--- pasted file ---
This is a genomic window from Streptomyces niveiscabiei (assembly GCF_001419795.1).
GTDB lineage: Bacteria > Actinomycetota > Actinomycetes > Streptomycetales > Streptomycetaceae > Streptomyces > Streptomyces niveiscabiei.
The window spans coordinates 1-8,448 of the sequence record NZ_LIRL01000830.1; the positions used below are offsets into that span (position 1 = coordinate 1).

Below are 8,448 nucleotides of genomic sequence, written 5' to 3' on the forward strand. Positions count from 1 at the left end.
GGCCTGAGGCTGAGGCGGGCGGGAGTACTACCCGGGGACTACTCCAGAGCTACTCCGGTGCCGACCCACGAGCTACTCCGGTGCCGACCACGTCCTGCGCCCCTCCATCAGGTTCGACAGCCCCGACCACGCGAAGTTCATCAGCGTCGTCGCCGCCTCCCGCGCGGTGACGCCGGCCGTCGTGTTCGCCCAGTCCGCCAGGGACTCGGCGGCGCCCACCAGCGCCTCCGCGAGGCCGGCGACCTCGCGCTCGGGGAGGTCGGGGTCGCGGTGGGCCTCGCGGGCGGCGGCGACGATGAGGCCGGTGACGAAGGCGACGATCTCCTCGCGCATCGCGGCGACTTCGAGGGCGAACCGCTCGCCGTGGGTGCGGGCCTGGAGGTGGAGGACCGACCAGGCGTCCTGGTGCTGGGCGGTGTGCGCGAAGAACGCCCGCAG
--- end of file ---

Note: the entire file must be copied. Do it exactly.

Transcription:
This is a genomic window from Streptomyces niveiscabiei (assembly GCF_001419795.1).
GTDB lineage: Bacteria > Actinomycetota > Actinomycetes > Streptomycetales > Streptomycetaceae > Streptomyces > Streptomyces niveiscabiei.
The window spans coordinates 1-8,448 of the sequence record NZ_LIRL01000830.1; the positions used below are offsets into that span (position 1 = coordinate 1).

Below are 8,448 nucleotides of genomic sequence, written 5' to 3' on the forward strand. Positions count from 1 at the left end.
GGCCTGAGGCTGAGGCGGGCGGGAGTACTACCCGGGGACTACTCCAGAGCTACTCCGGTGCCGACCCACGAGCTACTCCGGTGCCGACCACGTCCTGCGCCCCTCCATCAGGTTCGACAGCCCCGACCACGCGAAGTTCATCAGCGTCGTCGCCGCCTCCCGCGCGGTGACGCCGGCCGTCGTGTTCGCCCAGTCCGCCAGGGACTCGGCGGCGCCCACCAGCGCCTCCGCGAGGCCGGCGACCTCGCGCTCGGGGAGGTCGGGGTCGCGGTGGGCCTCGCGGGCGGCGGCGACGATGAGGCCGGTGACGAAGGCGACGATCTCCTCGCGCATCGCGGCGACTTCGAGGGCGAACCGCTCGCCGTGGGTGCGGGCCTGGAGGTGGAGGACCGACCAGGCGTCCTGGTGCTGGGCGGTGTGCGCGAAGAACGCCCGCAG